Relevant and even prescient commentary on news, politics and the economy.

Bush Budget to Pass House by One Vote?

Eleven moderate Republicans signed a letter, sent to Dennis Hastert, opposing the House version of the President’s proposed budget. The group of moderates argue that the additional tax cuts and accelerations of cuts under the 2001 reform are too much, given the ballooning deficit and ongoing spending needs. They basically want to cut the tax cut to one third it’s current size (cynics might argue that Bush intentionally proposes an absurdly large cut just so Moderate Republicans and Democrats can declare victory when the enacted additional tax cuts are only a few hundred billion dollars over 10 years).

The House has 229 R’s, 205 D’s, and one Independent/Socialist whose name I can’t recall at the moment. If only the eleven defect then there are 218 yae votes and 205+11+1=217 nay votes.

But it may not be so simple. Really close votes like these present an opportunity for relatively unknown Representatives to get, relatively speaking, a lot of press coverage. Look for lesser-known Republicans in moderate districts to draw out making a statement for or against the budget. Also watch for a little extra pork going to those same districts. And of course, both of these warnings apply equally to Democrats in moderate to conservative districts.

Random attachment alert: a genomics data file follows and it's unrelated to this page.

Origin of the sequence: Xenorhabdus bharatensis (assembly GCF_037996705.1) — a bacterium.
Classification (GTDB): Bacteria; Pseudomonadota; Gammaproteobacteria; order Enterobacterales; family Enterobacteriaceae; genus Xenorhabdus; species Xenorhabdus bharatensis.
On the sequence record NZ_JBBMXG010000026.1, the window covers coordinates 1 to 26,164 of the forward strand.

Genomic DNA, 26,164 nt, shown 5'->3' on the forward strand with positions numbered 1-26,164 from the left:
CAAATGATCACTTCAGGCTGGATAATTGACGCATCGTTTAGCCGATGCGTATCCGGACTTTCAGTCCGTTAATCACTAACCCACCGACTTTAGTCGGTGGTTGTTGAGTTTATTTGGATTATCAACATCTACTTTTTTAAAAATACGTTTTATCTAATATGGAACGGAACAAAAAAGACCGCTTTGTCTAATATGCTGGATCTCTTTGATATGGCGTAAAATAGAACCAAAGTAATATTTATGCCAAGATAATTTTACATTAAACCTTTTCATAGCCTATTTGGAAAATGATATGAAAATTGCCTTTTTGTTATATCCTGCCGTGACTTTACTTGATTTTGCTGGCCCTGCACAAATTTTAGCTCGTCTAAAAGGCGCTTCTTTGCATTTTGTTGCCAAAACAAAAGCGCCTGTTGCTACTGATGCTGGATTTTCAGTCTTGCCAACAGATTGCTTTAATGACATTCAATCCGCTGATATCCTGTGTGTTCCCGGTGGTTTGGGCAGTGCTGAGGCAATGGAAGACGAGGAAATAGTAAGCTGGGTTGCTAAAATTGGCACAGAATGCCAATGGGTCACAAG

AB

P.S. Here are the signers: GOP House members who signed Friday’s letter were Amo Houghton, Jack Quinn and Sue Kelly of New York; Mike Castle of Delaware; Nancy Johnson and Rob Simmons of Connecticut; Jo Ann Emerson of Missouri; Fred Upton of Michigan; Todd Platts of Pennsylvania; Steven LaTourette of Ohio; and Ray LaHood of Illinois. 6 out of 8 of these are “Blue States”.

P.P.S. Yes, it’s very close. For those inclined to blame Nader, please read this. For those inclined to vote Nader again, reading it is mandatory.